I’ve seen more and more Talon and Tempest (the women-specific equivalent to the Talon) daypacks in the backcountry and around town in recent years and I believe a primary reason for this is because of how comfortable this line of daypacks are. Simply put, the Osprey packs, including the Talon Pro 20 are comfort-driven. This one in particular features a comfortable Airscape back panel that breathes really well, along with the “Biostretch” hipbelt and shoulder straps that are made from comfortable foam with a breathable mesh exterior. Nothing digs, pinches or pulls, regardless of how much weight I’m carrying and this pack can easily be carried for several consecutive hours without needing to take it off or adjust.
More than its comfort, what stands out the most to me is how incredibly close this pack feels to the back. I thought the non-Pro model of the Talon 22 had a close-fit (and it does, generally speaking), but the Pro model feels much closer and more snug to the back. That may not exactly sound like a good thing to some, but trust me, it is. Feeling close allows for greater responsiveness and a more confident ride.
Situations in which I’ve found this particularly useful have been while carrying the pack while wading across a rocky-bottom creek with no poles, hiking steep and slippery stone steps around a waterfall trail, and trail riding on a mountain bike with the pack on. Having the pack close and not bouncing around helps keep me stable. I can see this as a huge benefit for additional pursuits that require technical skills or agile movements like cross-country skiing and ice climbing, among others.
I’ve found that a 20-25L pack is my ideal size for most day hikes and I enjoy the added frontcountry benefit of this size’s additional uses like an easy airline carry-on when traveling, weekend pack for short, non-camping trips, etc. For day hiking, I can reliably stow all my essentials in the pack, with the exception of deep winter dayhiking when I take along a few extra bulky layers which require a larger size pack. In addition to the 20L, a Pro-version in 30L is also available. For the women's-specific Tempest Pro, the capacity choices are either 18L or 28L.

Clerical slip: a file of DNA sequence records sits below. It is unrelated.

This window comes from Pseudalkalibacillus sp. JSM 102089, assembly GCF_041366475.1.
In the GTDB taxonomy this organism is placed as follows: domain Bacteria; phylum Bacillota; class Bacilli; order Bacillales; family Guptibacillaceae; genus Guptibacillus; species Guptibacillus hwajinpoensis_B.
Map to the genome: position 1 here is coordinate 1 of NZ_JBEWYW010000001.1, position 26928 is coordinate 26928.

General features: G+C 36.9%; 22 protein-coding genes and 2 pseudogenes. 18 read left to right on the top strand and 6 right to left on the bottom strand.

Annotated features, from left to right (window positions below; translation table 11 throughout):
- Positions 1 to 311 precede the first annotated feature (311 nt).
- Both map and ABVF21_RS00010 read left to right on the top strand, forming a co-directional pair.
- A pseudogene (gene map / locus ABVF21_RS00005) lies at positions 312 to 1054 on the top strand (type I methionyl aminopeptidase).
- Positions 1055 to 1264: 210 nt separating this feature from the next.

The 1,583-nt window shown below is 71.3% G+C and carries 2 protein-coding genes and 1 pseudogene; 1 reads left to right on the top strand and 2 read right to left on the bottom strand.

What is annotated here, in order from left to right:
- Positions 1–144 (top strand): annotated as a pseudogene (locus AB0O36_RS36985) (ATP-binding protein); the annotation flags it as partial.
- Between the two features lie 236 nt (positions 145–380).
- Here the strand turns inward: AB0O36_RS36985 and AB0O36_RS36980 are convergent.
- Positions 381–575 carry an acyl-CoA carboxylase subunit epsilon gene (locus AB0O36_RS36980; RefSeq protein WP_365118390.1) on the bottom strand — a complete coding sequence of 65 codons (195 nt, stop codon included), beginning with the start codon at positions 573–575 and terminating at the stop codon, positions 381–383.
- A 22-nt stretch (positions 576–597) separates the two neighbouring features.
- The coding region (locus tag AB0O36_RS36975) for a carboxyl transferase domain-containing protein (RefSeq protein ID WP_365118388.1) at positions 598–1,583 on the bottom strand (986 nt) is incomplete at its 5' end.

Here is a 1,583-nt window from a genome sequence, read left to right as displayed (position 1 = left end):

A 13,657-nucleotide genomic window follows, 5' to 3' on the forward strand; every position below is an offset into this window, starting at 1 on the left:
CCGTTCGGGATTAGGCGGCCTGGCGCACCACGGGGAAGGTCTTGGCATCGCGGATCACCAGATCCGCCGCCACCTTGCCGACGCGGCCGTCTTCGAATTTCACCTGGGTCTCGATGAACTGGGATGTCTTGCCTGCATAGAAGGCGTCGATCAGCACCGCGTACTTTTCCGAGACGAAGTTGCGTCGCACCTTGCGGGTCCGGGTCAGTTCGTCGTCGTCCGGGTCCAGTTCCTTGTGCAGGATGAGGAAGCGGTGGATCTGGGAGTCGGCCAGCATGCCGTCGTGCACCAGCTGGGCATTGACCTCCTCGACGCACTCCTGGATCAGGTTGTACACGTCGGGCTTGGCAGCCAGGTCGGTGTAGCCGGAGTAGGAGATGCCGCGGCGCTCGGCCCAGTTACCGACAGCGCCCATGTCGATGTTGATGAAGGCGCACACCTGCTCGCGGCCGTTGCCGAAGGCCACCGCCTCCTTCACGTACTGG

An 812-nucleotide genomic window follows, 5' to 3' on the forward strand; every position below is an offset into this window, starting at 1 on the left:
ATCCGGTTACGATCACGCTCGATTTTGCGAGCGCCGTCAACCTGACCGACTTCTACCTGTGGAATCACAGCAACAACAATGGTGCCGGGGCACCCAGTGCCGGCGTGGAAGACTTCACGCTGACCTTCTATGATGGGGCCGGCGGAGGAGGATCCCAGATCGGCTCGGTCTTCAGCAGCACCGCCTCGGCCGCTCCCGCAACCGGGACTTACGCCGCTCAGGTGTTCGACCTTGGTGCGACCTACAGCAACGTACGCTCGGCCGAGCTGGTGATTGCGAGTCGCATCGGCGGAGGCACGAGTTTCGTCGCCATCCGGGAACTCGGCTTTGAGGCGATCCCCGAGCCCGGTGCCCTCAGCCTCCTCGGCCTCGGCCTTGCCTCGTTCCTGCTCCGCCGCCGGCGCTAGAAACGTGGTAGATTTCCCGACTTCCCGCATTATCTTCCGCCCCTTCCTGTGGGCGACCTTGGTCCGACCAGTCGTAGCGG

This is one area of confusion for me. The Pro series of the Talon packs are marketed as being lightweight/weight-savings, which implies (at least to me) that they would be less weight than their counterpart non-Pro series packs. However, a quick look at the weight listings show something different:
Talon Pro 20 (L/XL size) = 2.301 lbs. (1.044 kg)
Talon 22 (L/XL size) = 2.04 lbs. (1.06 kg)
Talon 22 (S/M size, which is actually 20L capacity) = 1.91 lbs (0.94 kg)
Yes, the non-Pro and Pro Talon packs are all fairly lightweight in the grand scheme of things, particularly for how many features they possess, but I don’t think the Pro series is quite as much weight-savings as is being marketed, at least not when compared to its non-Pro series Osprey counterparts.
Organization and Ease of Use:
The pack’s various pockets are easy to access via zippered closures and mesh openings. I find myself regularly utilizing the full pack, not just one or two areas. Both the external and internal top-zippered pockets are consistently in use, as is the main compartment. The two side-pouches are almost always used for holding water bottles (although it should be mentioned that they are narrower than the non-pro version bottle pockets, so getting really wide bottles in these is rather tricky), and the mesh dump pocket in the front is used here and there. The pockets I use the least are the hip pockets (sometimes holds my phone or a snack, but that’s about it) and the integrated shoulder strap pouches (I just don’t like things riding there).